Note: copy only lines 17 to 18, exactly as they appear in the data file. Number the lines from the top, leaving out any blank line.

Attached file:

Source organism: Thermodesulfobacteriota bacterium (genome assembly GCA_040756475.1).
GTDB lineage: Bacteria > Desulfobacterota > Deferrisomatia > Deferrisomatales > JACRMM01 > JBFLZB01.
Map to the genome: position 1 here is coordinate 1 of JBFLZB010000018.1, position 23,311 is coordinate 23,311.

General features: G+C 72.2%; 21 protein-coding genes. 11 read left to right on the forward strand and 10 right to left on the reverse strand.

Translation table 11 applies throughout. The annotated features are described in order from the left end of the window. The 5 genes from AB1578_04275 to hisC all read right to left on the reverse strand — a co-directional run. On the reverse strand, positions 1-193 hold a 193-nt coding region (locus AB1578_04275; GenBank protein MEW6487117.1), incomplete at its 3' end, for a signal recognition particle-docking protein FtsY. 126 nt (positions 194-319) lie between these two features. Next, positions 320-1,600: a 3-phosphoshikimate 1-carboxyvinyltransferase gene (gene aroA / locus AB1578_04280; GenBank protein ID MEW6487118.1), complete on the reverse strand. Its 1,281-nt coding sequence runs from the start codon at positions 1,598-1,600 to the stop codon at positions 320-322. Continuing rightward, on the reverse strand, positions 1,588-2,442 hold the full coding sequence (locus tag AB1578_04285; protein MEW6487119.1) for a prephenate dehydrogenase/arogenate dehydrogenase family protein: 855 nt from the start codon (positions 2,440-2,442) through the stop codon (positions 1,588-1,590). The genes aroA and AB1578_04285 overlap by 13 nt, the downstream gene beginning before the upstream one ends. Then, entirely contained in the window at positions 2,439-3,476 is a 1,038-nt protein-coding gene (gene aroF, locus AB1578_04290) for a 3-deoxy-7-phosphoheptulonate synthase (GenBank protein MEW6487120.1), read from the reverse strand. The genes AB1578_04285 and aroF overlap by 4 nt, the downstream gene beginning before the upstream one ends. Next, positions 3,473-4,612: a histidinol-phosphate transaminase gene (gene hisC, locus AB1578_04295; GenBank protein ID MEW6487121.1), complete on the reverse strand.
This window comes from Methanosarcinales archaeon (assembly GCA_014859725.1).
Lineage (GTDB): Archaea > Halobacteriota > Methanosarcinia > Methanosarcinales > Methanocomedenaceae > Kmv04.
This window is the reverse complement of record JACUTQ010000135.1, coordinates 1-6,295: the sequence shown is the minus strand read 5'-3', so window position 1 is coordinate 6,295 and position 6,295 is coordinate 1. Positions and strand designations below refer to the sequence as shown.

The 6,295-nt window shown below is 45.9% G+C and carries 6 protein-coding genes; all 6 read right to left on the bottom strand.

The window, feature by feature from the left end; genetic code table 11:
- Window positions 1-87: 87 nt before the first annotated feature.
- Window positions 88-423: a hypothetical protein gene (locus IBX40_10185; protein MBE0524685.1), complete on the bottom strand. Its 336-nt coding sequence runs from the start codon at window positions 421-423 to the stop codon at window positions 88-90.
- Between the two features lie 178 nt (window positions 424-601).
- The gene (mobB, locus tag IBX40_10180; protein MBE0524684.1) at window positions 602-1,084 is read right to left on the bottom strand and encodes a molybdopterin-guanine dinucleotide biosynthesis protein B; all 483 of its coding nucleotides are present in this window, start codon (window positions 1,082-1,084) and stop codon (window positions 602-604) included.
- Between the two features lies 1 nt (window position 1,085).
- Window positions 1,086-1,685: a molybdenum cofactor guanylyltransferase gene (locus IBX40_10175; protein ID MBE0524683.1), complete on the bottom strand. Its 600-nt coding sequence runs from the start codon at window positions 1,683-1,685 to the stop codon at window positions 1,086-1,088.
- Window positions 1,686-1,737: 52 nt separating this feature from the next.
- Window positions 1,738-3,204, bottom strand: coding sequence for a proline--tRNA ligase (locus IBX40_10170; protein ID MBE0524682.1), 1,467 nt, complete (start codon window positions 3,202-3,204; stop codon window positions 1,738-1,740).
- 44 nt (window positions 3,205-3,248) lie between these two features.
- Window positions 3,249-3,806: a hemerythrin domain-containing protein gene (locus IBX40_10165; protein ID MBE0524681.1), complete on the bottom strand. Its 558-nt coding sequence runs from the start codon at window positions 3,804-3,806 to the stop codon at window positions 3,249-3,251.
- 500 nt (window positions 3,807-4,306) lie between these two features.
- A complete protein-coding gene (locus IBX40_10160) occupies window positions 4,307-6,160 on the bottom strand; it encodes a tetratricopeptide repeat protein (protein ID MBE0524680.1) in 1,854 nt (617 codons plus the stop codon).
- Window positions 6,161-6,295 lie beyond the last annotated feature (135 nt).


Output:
- Window positions 1,686-1,737: 52 nt separating this feature from the next.
- Window positions 1,738-3,204, bottom strand: coding sequence for a proline--tRNA ligase (locus IBX40_10170; protein ID MBE0524682.1), 1,467 nt, complete (start codon window positions 3,202-3,204; stop codon window positions 1,738-1,740).